Reply 8, posted (5 years 6 months 1 week 1 day 15 hours ago) and read 6513 times:

There are many charter flights to Egypt from UK that have 5/12 hour flying time out and 66 back. with crew re[porting this must be near the knuckle on bad weather days

User currently offline777Heaven From United Kingdom, joined Feb 2005, 30 posts, RR: 0
Reply 9, posted (5 years 6 months 1 week 1 day 13 hours ago) and read 6395 times:



Quoting Rdwootty (Reply 8):

Oh how i wish these flights would be illigal!! We in the Uk go as far as Cape Verde and come straight back. 6 hours there and 6 hours back over an hour on the ground, 1 hour 30 mins before take off and an hour after landing back into the UK. That can be well over 16 hours on a bad day and all we need is 15 hours rest and then we are off again to another fun packed destination.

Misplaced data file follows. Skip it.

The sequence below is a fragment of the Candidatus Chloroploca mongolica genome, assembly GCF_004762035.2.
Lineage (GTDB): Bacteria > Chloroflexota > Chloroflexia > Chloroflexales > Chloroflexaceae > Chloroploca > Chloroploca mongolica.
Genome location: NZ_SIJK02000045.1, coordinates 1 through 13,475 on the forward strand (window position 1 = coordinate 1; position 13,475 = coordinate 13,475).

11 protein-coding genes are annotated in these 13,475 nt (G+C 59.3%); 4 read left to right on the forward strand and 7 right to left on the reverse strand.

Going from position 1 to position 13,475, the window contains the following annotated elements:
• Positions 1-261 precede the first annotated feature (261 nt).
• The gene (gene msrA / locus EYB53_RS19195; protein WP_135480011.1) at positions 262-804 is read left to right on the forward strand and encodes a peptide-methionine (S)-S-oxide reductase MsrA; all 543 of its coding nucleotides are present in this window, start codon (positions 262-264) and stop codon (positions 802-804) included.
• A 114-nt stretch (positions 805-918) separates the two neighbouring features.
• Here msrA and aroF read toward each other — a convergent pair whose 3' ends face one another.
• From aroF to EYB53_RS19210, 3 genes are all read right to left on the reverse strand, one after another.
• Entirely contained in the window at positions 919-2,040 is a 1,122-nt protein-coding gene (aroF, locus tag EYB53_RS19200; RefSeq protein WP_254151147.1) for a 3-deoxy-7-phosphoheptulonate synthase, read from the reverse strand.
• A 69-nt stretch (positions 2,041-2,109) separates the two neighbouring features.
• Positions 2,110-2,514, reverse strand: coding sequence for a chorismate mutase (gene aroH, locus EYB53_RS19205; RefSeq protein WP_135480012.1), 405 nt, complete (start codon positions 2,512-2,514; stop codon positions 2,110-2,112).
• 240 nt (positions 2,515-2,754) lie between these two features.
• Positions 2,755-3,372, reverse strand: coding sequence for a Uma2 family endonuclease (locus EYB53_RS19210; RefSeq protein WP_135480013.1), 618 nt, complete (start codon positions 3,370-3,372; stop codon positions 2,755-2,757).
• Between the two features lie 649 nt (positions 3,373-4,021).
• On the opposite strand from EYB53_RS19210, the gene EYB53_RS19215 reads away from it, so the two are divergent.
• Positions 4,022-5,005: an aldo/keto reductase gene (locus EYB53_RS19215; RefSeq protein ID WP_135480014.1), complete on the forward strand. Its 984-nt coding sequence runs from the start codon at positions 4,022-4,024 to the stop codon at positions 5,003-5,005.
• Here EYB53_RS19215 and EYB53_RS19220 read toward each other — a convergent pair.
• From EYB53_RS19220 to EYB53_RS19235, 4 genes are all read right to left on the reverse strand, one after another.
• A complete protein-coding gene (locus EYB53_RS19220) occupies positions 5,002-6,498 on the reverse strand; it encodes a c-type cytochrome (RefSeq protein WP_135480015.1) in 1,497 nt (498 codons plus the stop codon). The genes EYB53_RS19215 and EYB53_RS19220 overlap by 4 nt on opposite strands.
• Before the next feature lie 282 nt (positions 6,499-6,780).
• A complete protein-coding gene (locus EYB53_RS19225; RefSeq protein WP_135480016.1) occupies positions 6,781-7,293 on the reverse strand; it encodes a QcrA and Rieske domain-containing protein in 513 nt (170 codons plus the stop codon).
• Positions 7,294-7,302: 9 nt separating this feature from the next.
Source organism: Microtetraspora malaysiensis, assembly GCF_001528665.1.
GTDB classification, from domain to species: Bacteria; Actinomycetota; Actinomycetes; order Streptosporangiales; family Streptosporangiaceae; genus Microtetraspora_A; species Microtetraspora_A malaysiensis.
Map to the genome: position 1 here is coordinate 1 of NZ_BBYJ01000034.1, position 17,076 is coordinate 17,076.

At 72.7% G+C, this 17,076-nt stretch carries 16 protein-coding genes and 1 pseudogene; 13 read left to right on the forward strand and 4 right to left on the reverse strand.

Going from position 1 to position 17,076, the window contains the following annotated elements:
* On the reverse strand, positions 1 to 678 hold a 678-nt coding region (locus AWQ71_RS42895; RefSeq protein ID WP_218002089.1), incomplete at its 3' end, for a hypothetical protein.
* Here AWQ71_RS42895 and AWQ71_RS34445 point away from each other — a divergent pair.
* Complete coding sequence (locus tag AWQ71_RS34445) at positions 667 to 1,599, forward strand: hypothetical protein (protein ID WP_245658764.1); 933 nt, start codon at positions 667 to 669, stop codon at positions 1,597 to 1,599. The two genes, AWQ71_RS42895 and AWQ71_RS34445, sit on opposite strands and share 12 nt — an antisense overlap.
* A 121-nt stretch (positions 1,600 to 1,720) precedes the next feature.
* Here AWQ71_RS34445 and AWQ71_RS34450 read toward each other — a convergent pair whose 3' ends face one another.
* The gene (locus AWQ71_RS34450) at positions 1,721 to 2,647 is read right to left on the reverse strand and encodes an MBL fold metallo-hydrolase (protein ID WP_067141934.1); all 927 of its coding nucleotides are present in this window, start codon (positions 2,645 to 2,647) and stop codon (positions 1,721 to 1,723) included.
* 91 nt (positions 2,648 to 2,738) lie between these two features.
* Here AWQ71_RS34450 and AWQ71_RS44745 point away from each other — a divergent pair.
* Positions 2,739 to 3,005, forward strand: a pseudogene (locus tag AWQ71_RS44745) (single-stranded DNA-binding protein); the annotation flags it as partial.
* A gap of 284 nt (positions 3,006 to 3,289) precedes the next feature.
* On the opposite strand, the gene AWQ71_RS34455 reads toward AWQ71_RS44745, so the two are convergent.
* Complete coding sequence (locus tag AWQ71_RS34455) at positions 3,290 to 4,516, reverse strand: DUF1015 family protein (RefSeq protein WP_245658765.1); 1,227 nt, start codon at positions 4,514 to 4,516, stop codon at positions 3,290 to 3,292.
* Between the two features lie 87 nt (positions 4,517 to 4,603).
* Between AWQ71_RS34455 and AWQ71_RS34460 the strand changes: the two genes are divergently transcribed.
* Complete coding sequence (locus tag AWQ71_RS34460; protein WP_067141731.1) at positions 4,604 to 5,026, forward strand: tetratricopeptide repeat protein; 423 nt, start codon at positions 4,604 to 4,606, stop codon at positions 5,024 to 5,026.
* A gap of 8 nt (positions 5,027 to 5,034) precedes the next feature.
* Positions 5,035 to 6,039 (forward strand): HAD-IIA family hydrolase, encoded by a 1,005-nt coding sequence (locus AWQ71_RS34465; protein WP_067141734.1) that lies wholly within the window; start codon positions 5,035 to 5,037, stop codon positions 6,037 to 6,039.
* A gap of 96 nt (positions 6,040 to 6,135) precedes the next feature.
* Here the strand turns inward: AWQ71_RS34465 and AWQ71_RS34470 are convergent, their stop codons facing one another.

User currently offlineFly2CHC From , joined Dec 1969, posts, RR:
Reply 10, posted (5 years 6 months 1 week 1 day ago) and read 6127 times:

Imagine the trip times in the old days. A BA cabin crew who was rostered on LHR-MCT-SIN-PER-CHC-AKL-PER-SIN-MCT-LHR bust have been away from homebase for weeks!

User currently offlineLongHauler From Canada, joined Mar 2004, 5054 posts, RR: 43
Reply 11, posted (5 years 6 months 1 week 23 hours ago) and read 6041 times:



Quoting 777Heaven (Reply 9):
Oh how i wish these flights would be illigal!! We in the Uk go as far as Cape Verde and come straight back. 6 hours there and 6 hours back over an hour on the ground, 1 hour 30 mins before take off and an hour after landing back into the UK.